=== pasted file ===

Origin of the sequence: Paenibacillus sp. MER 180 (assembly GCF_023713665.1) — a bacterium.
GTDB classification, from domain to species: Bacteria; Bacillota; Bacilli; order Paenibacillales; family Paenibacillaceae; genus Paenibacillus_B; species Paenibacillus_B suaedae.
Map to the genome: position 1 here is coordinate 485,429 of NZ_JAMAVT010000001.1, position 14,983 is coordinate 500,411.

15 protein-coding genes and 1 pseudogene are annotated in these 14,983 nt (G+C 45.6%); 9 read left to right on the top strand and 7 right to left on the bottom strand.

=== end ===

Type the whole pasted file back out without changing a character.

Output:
Origin of the sequence: Paenibacillus sp. MER 180 (assembly GCF_023713665.1) — a bacterium.
GTDB classification, from domain to species: Bacteria; Bacillota; Bacilli; order Paenibacillales; family Paenibacillaceae; genus Paenibacillus_B; species Paenibacillus_B suaedae.
Map to the genome: position 1 here is coordinate 485,429 of NZ_JAMAVT010000001.1, position 14,983 is coordinate 500,411.

15 protein-coding genes and 1 pseudogene are annotated in these 14,983 nt (G+C 45.6%); 9 read left to right on the top strand and 7 right to left on the bottom strand.